The SCAR Southern Ocean Continuous Plankton Recorder (SO-CPR) Survey was established in 1991 by the Australian Antarctic Division to map the spatial-temporal patterns of plankton biodiversity and use the sensitivity of plankton to environmental change as early warning indicators of the health of the Southern Ocean. It also contributes to or can serve as a reference for other observational/monitoring programmes such as the Southern Ocean Observing System (SOOS), Southern Ocean Sentinel (SOS), CCAMLR Ecosystem Monitoring Program (C-EMP), and the Integrating Climate and Ecosystem Dynamics (ICED) program.
Antarctic plankton are expected to be particularly sensitive and vulnerable to climate change, both because of changes in ocean temperatures and by changing sea ice patterns. Increased UV levels, ocean acidification, invasive plankton species, pollution and harvesting impacts are also potential major threats. The synergistic effect of these threats working in combination is currently not known. Any change in the plankton are expected to have cascading effects through the rest of the food chain, as well as potentially altering the role of the plankton in the global climate system.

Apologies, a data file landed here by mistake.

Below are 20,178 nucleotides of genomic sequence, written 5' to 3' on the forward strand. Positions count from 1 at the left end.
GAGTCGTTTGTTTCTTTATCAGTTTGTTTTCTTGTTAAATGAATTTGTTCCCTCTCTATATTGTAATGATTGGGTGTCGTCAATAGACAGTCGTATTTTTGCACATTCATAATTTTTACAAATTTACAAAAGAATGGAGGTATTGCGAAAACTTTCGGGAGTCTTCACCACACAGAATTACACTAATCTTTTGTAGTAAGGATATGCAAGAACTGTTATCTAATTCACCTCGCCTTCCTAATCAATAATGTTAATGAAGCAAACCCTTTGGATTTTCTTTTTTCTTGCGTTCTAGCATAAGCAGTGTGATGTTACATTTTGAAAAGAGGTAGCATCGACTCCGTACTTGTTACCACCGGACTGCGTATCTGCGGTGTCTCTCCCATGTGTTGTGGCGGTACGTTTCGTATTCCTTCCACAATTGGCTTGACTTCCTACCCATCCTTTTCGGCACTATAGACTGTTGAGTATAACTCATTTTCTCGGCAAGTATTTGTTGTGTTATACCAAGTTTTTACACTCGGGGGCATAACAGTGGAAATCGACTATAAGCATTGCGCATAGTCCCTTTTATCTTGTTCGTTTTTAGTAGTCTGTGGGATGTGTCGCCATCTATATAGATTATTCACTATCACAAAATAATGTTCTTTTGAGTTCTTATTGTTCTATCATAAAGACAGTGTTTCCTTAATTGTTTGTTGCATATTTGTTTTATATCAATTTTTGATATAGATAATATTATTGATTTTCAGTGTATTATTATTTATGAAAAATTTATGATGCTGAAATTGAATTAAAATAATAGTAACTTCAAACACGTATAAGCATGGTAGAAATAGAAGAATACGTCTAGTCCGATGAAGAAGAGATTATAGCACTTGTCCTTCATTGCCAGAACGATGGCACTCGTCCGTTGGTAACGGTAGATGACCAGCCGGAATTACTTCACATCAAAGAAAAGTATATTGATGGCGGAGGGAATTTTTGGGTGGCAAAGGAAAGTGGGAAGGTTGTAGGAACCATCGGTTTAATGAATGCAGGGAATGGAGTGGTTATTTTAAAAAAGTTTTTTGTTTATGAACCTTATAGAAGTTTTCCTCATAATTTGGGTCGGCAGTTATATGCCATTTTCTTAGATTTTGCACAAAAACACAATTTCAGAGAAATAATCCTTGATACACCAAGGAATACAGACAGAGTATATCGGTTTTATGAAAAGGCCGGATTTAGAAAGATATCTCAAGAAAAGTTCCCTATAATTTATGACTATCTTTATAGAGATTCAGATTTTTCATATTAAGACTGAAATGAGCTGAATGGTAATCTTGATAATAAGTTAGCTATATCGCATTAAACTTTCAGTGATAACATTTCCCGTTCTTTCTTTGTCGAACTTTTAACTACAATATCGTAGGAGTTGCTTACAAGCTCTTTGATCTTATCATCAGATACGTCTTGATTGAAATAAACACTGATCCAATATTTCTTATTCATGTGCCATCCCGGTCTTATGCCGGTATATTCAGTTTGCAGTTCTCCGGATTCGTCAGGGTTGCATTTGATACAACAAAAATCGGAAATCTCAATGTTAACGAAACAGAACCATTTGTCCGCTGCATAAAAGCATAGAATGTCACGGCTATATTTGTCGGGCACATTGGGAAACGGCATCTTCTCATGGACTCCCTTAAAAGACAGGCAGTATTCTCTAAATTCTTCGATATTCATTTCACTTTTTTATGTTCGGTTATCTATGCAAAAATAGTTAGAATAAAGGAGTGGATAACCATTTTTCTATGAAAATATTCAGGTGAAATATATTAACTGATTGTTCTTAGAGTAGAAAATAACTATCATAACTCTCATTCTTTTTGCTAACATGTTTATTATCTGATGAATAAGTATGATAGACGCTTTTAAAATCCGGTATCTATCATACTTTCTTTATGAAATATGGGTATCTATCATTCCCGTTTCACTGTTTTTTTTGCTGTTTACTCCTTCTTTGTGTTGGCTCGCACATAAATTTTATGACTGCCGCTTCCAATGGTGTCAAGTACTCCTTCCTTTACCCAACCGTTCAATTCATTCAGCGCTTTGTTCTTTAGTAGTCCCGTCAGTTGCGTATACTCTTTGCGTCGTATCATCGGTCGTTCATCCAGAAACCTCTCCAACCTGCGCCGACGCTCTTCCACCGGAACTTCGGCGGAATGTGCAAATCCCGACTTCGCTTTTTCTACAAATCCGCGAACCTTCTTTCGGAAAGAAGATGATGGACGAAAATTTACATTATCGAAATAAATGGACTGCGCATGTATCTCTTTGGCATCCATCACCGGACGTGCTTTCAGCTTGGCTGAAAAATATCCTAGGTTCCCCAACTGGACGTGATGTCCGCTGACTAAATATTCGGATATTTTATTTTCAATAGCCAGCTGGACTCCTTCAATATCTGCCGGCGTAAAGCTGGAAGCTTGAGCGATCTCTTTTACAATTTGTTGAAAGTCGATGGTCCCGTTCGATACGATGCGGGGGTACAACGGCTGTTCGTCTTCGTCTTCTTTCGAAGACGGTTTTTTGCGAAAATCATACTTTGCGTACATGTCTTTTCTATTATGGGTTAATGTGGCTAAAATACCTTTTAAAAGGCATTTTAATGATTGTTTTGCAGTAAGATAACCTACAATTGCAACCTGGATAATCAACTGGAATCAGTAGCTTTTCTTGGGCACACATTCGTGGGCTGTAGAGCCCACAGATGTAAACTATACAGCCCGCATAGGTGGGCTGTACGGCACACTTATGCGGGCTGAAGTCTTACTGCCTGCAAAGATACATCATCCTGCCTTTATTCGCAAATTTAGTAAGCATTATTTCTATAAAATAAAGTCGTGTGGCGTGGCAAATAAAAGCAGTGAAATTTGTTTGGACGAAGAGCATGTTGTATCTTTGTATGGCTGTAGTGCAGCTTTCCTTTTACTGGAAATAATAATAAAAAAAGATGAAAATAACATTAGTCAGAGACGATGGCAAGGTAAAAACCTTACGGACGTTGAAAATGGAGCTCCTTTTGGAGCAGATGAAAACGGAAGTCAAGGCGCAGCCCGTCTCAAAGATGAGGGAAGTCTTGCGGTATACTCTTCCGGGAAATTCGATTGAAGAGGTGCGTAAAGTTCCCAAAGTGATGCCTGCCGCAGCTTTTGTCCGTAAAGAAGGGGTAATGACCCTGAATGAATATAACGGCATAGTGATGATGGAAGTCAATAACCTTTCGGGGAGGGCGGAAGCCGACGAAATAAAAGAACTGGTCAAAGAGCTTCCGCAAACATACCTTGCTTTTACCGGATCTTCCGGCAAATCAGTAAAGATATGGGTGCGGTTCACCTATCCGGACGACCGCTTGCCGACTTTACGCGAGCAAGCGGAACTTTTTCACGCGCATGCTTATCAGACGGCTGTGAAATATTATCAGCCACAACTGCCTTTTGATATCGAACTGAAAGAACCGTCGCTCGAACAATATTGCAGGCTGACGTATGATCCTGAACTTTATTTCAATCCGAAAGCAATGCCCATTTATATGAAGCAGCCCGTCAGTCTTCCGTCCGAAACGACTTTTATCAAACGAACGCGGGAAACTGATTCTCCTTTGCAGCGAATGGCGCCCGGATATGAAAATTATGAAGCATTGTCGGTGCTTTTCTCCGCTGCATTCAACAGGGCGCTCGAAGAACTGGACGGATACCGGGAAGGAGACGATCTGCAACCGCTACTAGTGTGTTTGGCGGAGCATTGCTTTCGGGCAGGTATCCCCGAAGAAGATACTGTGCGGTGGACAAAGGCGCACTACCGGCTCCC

The SCAR Continuous Plankton Recorder Expert Group (EG-CPR) was established to assist the development and expansion of the CPR research in the Southern Ocean and Antarctic waters.
At the 2016 SCAR Delegates Meeting it was approved that the EG-CPR transitions to the SO-CPR Database Expert Group (SO-CPR), to focus on the Quality Assurance and Quality Control (QA/QC) of the data and to maintain the highest methodological standards in CPR sampling and taxonomic methodology across the SO-CPR Survey laboratories.
See also the SO-CPR website.